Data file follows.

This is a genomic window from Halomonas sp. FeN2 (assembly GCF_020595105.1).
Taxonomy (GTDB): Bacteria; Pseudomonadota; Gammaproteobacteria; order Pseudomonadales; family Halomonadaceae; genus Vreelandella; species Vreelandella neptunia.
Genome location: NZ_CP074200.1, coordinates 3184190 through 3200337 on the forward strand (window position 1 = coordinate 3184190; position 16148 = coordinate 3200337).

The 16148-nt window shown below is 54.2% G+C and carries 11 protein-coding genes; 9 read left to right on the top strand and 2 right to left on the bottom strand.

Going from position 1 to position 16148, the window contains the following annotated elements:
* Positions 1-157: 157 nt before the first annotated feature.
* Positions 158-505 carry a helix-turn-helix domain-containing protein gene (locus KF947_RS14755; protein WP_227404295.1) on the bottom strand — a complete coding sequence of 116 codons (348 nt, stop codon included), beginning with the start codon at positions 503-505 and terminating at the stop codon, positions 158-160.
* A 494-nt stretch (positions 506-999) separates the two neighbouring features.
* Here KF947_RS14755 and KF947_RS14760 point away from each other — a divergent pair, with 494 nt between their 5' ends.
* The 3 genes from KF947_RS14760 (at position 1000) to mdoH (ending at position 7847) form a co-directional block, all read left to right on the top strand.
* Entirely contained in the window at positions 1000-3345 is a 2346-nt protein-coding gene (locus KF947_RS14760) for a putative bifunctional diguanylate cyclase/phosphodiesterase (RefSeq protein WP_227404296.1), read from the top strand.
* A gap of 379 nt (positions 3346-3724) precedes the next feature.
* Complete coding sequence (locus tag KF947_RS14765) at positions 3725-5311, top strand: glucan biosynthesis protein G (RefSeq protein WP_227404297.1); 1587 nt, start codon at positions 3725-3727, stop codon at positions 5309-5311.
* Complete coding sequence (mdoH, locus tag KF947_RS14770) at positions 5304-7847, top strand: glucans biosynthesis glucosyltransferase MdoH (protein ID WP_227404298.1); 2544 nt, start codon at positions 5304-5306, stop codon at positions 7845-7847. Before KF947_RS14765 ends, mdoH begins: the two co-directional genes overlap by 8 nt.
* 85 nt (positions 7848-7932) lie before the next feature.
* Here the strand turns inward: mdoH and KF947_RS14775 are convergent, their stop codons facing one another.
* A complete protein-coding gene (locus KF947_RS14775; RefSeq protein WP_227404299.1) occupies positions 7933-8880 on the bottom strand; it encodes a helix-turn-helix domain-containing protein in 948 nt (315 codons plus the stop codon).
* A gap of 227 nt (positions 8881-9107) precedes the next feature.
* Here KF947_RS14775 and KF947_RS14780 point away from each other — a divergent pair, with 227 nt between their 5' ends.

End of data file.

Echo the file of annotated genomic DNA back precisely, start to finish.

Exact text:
This is a genomic window from Halomonas sp. FeN2 (assembly GCF_020595105.1).
Taxonomy (GTDB): Bacteria; Pseudomonadota; Gammaproteobacteria; order Pseudomonadales; family Halomonadaceae; genus Vreelandella; species Vreelandella neptunia.
Genome location: NZ_CP074200.1, coordinates 3184190 through 3200337 on the forward strand (window position 1 = coordinate 3184190; position 16148 = coordinate 3200337).

The 16148-nt window shown below is 54.2% G+C and carries 11 protein-coding genes; 9 read left to right on the top strand and 2 right to left on the bottom strand.

Going from position 1 to position 16148, the window contains the following annotated elements:
* Positions 1-157: 157 nt before the first annotated feature.
* Positions 158-505 carry a helix-turn-helix domain-containing protein gene (locus KF947_RS14755; protein WP_227404295.1) on the bottom strand — a complete coding sequence of 116 codons (348 nt, stop codon included), beginning with the start codon at positions 503-505 and terminating at the stop codon, positions 158-160.
* A 494-nt stretch (positions 506-999) separates the two neighbouring features.
* Here KF947_RS14755 and KF947_RS14760 point away from each other — a divergent pair, with 494 nt between their 5' ends.
* The 3 genes from KF947_RS14760 (at position 1000) to mdoH (ending at position 7847) form a co-directional block, all read left to right on the top strand.
* Entirely contained in the window at positions 1000-3345 is a 2346-nt protein-coding gene (locus KF947_RS14760) for a putative bifunctional diguanylate cyclase/phosphodiesterase (RefSeq protein WP_227404296.1), read from the top strand.
* A gap of 379 nt (positions 3346-3724) precedes the next feature.
* Complete coding sequence (locus tag KF947_RS14765) at positions 3725-5311, top strand: glucan biosynthesis protein G (RefSeq protein WP_227404297.1); 1587 nt, start codon at positions 3725-3727, stop codon at positions 5309-5311.
* Complete coding sequence (mdoH, locus tag KF947_RS14770) at positions 5304-7847, top strand: glucans biosynthesis glucosyltransferase MdoH (protein ID WP_227404298.1); 2544 nt, start codon at positions 5304-5306, stop codon at positions 7845-7847. Before KF947_RS14765 ends, mdoH begins: the two co-directional genes overlap by 8 nt.
* 85 nt (positions 7848-7932) lie before the next feature.
* Here the strand turns inward: mdoH and KF947_RS14775 are convergent, their stop codons facing one another.
* A complete protein-coding gene (locus KF947_RS14775; RefSeq protein WP_227404299.1) occupies positions 7933-8880 on the bottom strand; it encodes a helix-turn-helix domain-containing protein in 948 nt (315 codons plus the stop codon).
* A gap of 227 nt (positions 8881-9107) precedes the next feature.
* Here KF947_RS14775 and KF947_RS14780 point away from each other — a divergent pair, with 227 nt between their 5' ends.